Israeli responses to the Hebron massacre

Issue 

VIVIENNE PORZSOLT of Green Left Weekly spoke to Amos Wollin, an Israeli political commentator, on the Israeli response to the massacre at the Ibrahimi Mosque.

"In large numbers, Israelis have said they understand the murderer", Wollin reported. "Pictures of the doctor who perpetrated the killings were carried round like icons at Kiryat Arba. These were initially shown on Israeli television. That was stopped; they apparently gave orders that this kind of thing cannot go on official Israeli television.

"On the official level, there is condemnation, because of the damage done to the Israeli image abroad, also the political implications which are damaging. They undermine Israel vis-a-vis the Arabs. There are other kinds of damage too, for instance to Israeli tourism."

Wollin said that Israeli Arabs' reaction was one of shock, anger and protest. There were demonstrations in every community immediately after the massacre.

"But also, for instance, there was a strike of all the Arab municipalities in protest against the shooting of one Bedouin in the south when police intervened in a demonstration. There were riots in Jaffa with 100 people arrested. There was heavy rioting in Jericho, a town which has been very quiet all these years and practically not involved in the Intifada."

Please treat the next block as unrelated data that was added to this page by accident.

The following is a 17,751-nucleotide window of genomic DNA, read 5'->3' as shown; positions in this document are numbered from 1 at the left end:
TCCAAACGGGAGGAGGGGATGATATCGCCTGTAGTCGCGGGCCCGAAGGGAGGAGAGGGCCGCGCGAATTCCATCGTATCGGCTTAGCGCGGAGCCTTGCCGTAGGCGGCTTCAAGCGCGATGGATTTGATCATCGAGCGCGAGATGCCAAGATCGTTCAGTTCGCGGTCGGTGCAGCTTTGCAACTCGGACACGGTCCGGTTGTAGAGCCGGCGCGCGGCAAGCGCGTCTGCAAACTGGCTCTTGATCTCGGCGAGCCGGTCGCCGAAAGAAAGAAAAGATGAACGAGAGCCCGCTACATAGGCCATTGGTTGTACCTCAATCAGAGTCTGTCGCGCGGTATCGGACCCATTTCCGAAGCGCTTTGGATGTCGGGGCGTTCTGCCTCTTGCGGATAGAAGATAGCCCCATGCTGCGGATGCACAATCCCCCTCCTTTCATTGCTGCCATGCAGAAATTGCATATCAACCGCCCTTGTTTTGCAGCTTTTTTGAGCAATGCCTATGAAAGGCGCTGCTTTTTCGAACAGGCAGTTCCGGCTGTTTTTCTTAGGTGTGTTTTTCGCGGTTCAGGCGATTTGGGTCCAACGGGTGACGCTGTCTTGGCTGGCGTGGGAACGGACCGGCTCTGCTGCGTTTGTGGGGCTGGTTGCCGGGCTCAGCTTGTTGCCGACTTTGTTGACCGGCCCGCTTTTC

Speaking about the impact of the massacre on the peace process, Wollin said, "After a relatively short interval, I believe that negotiations for a Gaza and Jericho limited self-administration and the redeployment of Israeli forces will be speeded up under American auspices.

"But I think that the next stage, namely the West Bank and Gaza elections for the self-governing authority of the Palestinians, will be very much in doubt ... In general, I don't think the process will be able to go on as was conceived in the agreement on principles in August.

"Israel rejects the idea of renegotiation at present, but eventually I think there will be no other way. It looks as if the attitude towards settlements will have to change, and the first step will probably be that they will move the people from inside Hebron. The situation is probably untenable now. About one third of the ministers in the Israeli government advocate now what the more left peace camp has been demanding, namely the withdrawal of settlers from Hebron ...

"They will probably have to agree to some kind of international observers stationed inside the occupied territories."

Speaking of pressures on PLO Chairman Yasser Arafat, Wollin said he was very strongly criticised for the terms of the Cairo agreement by Palestinians inside the occupied territories and also in Tunis. Now the massacre in Hebron has strengthened the criticism of Arafat because the PLO is being blamed for agreeing at Oslo to terms which allow the settlers to go on doing what they like.